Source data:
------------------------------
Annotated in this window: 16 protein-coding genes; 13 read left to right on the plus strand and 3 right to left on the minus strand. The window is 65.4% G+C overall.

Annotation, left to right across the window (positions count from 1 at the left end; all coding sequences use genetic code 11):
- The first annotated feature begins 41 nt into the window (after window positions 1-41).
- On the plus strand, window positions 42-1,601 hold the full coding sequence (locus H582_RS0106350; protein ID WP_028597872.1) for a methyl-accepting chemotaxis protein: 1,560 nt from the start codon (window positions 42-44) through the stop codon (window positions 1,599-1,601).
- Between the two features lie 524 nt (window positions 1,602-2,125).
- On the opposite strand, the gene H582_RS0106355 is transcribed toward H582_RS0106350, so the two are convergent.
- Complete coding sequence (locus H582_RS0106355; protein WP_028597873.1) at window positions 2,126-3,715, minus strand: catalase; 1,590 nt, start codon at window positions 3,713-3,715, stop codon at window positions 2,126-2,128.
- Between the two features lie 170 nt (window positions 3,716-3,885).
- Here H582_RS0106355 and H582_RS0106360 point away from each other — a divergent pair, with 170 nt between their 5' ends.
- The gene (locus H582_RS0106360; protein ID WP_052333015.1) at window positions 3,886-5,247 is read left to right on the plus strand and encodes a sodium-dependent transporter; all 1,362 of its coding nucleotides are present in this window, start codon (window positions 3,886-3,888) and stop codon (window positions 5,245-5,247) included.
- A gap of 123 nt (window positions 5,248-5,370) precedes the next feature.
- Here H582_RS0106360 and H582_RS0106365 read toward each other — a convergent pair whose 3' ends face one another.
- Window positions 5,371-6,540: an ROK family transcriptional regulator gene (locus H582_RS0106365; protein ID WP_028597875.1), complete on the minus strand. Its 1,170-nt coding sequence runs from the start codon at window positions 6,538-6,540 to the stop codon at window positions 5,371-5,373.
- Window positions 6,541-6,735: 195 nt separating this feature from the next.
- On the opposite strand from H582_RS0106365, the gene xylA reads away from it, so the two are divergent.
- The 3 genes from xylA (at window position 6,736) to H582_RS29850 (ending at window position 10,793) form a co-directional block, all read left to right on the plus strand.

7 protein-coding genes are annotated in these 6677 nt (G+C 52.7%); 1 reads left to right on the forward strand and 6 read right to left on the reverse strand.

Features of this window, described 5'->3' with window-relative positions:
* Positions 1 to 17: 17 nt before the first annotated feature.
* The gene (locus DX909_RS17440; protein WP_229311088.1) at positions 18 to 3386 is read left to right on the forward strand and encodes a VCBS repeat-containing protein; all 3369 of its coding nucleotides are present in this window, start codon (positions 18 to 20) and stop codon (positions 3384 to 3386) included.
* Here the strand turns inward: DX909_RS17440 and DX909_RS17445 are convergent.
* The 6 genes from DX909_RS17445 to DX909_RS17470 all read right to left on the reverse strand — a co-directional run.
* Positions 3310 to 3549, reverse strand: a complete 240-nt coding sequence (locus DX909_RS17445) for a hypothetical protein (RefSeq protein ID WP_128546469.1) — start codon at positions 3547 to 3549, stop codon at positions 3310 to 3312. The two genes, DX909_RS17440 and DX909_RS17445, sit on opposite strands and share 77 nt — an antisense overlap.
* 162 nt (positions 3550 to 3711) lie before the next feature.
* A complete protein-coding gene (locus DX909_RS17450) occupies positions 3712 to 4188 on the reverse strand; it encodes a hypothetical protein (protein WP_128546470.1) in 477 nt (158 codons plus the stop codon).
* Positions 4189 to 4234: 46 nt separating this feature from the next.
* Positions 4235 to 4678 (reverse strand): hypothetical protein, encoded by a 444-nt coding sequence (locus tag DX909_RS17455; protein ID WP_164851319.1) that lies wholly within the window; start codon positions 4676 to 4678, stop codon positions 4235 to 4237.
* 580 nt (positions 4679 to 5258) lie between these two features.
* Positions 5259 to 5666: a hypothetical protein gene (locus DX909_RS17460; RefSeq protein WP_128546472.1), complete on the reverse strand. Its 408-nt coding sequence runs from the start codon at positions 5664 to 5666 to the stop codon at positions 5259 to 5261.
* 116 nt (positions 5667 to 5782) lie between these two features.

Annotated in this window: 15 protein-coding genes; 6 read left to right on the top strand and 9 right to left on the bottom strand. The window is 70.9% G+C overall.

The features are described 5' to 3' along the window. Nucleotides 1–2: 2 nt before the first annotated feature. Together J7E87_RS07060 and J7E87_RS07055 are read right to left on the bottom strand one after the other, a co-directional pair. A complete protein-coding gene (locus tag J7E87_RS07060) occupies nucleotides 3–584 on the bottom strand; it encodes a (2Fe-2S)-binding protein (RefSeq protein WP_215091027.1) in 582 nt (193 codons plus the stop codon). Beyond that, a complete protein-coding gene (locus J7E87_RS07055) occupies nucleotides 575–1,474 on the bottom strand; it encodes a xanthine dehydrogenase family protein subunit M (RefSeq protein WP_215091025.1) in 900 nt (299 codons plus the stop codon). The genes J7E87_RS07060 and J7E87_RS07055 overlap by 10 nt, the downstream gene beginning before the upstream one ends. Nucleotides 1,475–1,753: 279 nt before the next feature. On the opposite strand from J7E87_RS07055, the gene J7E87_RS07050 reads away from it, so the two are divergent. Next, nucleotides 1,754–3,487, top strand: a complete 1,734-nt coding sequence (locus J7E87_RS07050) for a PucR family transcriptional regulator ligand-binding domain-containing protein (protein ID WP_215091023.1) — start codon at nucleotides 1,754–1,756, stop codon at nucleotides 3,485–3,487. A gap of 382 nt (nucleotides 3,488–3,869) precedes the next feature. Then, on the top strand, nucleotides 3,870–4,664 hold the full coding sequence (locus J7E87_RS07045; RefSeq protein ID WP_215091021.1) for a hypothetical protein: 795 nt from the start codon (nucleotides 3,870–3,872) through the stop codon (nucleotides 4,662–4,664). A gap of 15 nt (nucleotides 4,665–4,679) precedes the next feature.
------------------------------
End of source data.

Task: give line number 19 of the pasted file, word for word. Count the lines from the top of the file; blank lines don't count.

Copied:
* Positions 1 to 17: 17 nt before the first annotated feature.